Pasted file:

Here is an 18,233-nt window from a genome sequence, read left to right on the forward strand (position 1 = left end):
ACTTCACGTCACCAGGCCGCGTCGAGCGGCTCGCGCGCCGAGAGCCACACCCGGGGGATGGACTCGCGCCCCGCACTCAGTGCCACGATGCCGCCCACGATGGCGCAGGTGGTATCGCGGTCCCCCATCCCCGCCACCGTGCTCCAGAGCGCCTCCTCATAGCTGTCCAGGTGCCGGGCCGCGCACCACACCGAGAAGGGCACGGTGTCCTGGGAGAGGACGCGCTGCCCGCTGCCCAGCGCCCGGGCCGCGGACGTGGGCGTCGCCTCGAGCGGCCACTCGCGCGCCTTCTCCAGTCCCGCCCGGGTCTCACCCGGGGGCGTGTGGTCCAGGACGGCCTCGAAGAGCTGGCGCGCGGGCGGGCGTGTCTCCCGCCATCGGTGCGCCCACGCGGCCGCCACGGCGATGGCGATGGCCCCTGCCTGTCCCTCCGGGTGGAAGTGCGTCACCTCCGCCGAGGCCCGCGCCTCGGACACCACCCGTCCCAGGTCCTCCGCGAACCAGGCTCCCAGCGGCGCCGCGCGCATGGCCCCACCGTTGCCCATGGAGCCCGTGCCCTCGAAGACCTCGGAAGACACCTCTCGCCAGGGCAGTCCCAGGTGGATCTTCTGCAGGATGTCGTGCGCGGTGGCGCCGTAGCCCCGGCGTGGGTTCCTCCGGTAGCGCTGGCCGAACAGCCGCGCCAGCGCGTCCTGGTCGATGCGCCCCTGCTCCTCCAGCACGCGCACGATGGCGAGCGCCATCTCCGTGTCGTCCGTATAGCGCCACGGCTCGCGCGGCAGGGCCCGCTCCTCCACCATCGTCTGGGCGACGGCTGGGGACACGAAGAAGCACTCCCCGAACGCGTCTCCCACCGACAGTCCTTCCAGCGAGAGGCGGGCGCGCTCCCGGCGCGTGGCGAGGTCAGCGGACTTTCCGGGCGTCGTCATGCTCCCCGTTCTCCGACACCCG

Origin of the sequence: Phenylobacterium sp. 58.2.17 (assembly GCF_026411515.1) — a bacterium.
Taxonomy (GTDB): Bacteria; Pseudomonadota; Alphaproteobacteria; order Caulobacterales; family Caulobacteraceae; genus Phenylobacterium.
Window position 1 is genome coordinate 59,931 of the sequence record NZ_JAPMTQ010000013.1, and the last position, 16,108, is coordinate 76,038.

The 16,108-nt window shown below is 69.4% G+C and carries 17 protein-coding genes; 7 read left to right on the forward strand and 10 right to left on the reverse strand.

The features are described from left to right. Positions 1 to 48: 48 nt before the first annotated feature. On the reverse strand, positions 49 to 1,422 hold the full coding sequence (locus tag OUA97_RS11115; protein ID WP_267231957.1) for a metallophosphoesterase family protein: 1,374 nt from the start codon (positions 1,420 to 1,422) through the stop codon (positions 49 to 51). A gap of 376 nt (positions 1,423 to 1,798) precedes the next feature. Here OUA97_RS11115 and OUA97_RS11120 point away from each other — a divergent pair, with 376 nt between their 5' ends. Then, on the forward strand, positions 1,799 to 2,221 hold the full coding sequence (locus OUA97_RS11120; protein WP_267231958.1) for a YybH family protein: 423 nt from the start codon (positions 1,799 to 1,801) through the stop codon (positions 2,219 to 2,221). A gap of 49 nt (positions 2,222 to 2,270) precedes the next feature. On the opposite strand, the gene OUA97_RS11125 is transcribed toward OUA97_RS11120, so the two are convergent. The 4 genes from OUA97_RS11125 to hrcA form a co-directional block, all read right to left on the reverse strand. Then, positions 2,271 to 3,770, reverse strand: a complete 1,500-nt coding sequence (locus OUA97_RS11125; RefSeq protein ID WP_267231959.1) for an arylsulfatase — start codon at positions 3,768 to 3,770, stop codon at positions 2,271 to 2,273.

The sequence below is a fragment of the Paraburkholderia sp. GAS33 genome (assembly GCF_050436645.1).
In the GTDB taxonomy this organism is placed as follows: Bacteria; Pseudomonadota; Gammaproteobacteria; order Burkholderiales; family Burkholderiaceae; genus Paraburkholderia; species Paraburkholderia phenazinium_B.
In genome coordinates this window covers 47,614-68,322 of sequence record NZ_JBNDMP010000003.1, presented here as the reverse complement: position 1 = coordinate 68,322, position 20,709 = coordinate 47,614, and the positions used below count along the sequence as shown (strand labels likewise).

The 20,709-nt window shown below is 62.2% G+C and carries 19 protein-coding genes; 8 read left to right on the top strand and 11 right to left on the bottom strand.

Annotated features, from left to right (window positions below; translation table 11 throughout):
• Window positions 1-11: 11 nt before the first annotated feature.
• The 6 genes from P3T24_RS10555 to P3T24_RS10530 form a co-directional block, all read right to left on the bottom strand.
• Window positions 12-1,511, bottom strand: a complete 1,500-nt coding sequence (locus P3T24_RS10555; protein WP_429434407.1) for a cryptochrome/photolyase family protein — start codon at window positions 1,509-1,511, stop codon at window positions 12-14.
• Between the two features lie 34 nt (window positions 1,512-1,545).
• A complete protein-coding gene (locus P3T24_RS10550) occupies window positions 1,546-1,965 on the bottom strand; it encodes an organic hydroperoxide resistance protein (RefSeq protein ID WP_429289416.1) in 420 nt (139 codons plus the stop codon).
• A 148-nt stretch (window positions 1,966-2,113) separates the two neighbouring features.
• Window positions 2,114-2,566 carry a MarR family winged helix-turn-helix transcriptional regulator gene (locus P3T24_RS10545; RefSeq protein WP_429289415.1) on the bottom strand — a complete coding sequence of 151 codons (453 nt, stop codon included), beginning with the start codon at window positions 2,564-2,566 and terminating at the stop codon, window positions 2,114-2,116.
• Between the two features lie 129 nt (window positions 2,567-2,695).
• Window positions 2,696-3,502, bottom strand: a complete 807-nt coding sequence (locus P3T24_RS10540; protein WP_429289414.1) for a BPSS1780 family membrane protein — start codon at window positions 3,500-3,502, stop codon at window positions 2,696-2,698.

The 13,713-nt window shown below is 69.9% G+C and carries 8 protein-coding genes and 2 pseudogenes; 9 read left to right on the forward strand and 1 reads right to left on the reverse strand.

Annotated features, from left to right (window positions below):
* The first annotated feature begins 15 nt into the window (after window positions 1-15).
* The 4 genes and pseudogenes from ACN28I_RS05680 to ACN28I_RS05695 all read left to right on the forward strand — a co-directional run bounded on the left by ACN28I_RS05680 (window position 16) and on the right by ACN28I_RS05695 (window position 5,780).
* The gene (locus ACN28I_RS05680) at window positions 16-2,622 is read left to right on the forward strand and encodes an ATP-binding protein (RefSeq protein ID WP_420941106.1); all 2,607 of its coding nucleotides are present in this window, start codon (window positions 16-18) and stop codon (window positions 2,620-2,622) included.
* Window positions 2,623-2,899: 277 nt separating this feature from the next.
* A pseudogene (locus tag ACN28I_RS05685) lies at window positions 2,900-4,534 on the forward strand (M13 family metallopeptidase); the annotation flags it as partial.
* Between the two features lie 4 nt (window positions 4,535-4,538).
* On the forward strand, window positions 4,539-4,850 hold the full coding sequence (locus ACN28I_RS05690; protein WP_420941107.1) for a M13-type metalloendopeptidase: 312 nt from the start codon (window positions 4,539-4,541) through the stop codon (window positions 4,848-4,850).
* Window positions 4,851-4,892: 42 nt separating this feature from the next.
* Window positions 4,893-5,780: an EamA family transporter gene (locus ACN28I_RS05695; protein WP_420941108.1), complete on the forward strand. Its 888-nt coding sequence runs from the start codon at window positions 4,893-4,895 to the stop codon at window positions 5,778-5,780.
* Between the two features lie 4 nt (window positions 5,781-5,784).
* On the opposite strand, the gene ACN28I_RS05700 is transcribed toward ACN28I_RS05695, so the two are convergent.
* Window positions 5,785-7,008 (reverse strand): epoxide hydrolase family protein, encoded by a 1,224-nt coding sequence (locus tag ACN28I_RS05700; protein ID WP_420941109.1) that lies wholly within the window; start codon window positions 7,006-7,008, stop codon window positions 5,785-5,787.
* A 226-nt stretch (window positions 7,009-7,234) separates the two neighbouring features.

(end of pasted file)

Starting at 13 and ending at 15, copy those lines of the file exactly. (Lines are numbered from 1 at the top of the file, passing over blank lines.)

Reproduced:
• Window positions 1-11: 11 nt before the first annotated feature.
• The 6 genes from P3T24_RS10555 to P3T24_RS10530 form a co-directional block, all read right to left on the bottom strand.
• Window positions 12-1,511, bottom strand: a complete 1,500-nt coding sequence (locus P3T24_RS10555; protein WP_429434407.1) for a cryptochrome/photolyase family protein — start codon at window positions 1,509-1,511, stop codon at window positions 12-14.